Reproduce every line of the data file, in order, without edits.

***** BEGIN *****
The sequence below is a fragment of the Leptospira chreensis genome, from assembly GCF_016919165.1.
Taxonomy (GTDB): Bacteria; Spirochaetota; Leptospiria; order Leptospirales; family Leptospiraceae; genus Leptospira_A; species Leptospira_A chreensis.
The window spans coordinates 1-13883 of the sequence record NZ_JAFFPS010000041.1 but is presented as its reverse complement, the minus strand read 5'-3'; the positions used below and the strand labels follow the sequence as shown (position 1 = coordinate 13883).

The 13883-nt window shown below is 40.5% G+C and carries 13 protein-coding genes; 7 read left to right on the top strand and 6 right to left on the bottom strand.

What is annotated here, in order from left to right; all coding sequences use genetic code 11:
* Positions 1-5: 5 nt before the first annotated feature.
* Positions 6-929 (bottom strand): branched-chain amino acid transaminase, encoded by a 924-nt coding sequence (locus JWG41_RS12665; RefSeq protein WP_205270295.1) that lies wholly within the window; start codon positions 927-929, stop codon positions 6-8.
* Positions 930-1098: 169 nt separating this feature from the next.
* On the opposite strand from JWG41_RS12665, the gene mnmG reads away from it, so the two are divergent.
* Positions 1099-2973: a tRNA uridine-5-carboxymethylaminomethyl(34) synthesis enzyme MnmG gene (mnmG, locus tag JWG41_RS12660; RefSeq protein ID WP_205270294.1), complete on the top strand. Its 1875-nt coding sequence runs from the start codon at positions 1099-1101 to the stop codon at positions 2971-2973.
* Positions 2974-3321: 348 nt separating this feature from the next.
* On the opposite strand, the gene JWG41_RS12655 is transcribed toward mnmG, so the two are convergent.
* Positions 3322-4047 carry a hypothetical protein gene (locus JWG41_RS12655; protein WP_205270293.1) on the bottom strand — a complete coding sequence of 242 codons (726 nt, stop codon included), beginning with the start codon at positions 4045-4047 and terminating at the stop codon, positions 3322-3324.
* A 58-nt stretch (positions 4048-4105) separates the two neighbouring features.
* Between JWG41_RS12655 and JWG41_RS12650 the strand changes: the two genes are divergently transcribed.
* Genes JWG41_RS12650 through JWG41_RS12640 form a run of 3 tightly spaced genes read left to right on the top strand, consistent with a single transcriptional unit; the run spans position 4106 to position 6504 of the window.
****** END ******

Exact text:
The sequence below is a fragment of the Leptospira chreensis genome, from assembly GCF_016919165.1.
Taxonomy (GTDB): Bacteria; Spirochaetota; Leptospiria; order Leptospirales; family Leptospiraceae; genus Leptospira_A; species Leptospira_A chreensis.
The window spans coordinates 1-13883 of the sequence record NZ_JAFFPS010000041.1 but is presented as its reverse complement, the minus strand read 5'-3'; the positions used below and the strand labels follow the sequence as shown (position 1 = coordinate 13883).

The 13883-nt window shown below is 40.5% G+C and carries 13 protein-coding genes; 7 read left to right on the top strand and 6 right to left on the bottom strand.

What is annotated here, in order from left to right; all coding sequences use genetic code 11:
* Positions 1-5: 5 nt before the first annotated feature.
* Positions 6-929 (bottom strand): branched-chain amino acid transaminase, encoded by a 924-nt coding sequence (locus JWG41_RS12665; RefSeq protein WP_205270295.1) that lies wholly within the window; start codon positions 927-929, stop codon positions 6-8.
* Positions 930-1098: 169 nt separating this feature from the next.
* On the opposite strand from JWG41_RS12665, the gene mnmG reads away from it, so the two are divergent.
* Positions 1099-2973: a tRNA uridine-5-carboxymethylaminomethyl(34) synthesis enzyme MnmG gene (mnmG, locus tag JWG41_RS12660; RefSeq protein ID WP_205270294.1), complete on the top strand. Its 1875-nt coding sequence runs from the start codon at positions 1099-1101 to the stop codon at positions 2971-2973.
* Positions 2974-3321: 348 nt separating this feature from the next.
* On the opposite strand, the gene JWG41_RS12655 is transcribed toward mnmG, so the two are convergent.
* Positions 3322-4047 carry a hypothetical protein gene (locus JWG41_RS12655; protein WP_205270293.1) on the bottom strand — a complete coding sequence of 242 codons (726 nt, stop codon included), beginning with the start codon at positions 4045-4047 and terminating at the stop codon, positions 3322-3324.
* A 58-nt stretch (positions 4048-4105) separates the two neighbouring features.
* Between JWG41_RS12655 and JWG41_RS12650 the strand changes: the two genes are divergently transcribed.
* Genes JWG41_RS12650 through JWG41_RS12640 form a run of 3 tightly spaced genes read left to right on the top strand, consistent with a single transcriptional unit; the run spans position 4106 to position 6504 of the window.